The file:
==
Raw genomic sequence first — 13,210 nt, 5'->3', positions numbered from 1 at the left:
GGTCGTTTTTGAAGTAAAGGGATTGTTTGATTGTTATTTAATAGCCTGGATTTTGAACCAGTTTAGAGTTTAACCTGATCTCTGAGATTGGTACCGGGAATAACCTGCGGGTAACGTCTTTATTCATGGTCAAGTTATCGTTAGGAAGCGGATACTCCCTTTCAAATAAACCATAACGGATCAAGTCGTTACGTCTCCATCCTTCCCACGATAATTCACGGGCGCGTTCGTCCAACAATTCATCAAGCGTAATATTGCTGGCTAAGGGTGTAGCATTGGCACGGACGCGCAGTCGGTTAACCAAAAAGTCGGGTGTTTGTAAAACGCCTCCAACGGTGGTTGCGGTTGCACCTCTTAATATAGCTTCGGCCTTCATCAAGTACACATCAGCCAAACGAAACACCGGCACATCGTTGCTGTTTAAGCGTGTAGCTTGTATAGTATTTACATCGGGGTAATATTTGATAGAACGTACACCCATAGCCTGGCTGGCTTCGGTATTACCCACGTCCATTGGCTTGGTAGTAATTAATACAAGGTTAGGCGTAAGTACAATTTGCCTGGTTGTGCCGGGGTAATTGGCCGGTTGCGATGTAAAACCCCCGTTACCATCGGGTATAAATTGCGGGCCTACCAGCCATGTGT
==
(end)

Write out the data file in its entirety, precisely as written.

Raw genomic sequence first — 13,210 nt, 5'->3', positions numbered from 1 at the left:
GGTCGTTTTTGAAGTAAAGGGATTGTTTGATTGTTATTTAATAGCCTGGATTTTGAACCAGTTTAGAGTTTAACCTGATCTCTGAGATTGGTACCGGGAATAACCTGCGGGTAACGTCTTTATTCATGGTCAAGTTATCGTTAGGAAGCGGATACTCCCTTTCAAATAAACCATAACGGATCAAGTCGTTACGTCTCCATCCTTCCCACGATAATTCACGGGCGCGTTCGTCCAACAATTCATCAAGCGTAATATTGCTGGCTAAGGGTGTAGCATTGGCACGGACGCGCAGTCGGTTAACCAAAAAGTCGGGTGTTTGTAAAACGCCTCCAACGGTGGTTGCGGTTGCACCTCTTAATATAGCTTCGGCCTTCATCAAGTACACATCAGCCAAACGAAACACCGGCACATCGTTGCTGTTTAAGCGTGTAGCTTGTATAGTATTTACATCGGGGTAATATTTGATAGAACGTACACCCATAGCCTGGCTGGCTTCGGTATTACCCACGTCCATTGGCTTGGTAGTAATTAATACAAGGTTAGGCGTAAGTACAATTTGCCTGGTTGTGCCGGGGTAATTGGCCGGTTGCGATGTAAAACCCCCGTTACCATCGGGTATAAATTGCGGGCCTACCAGCCATGTGT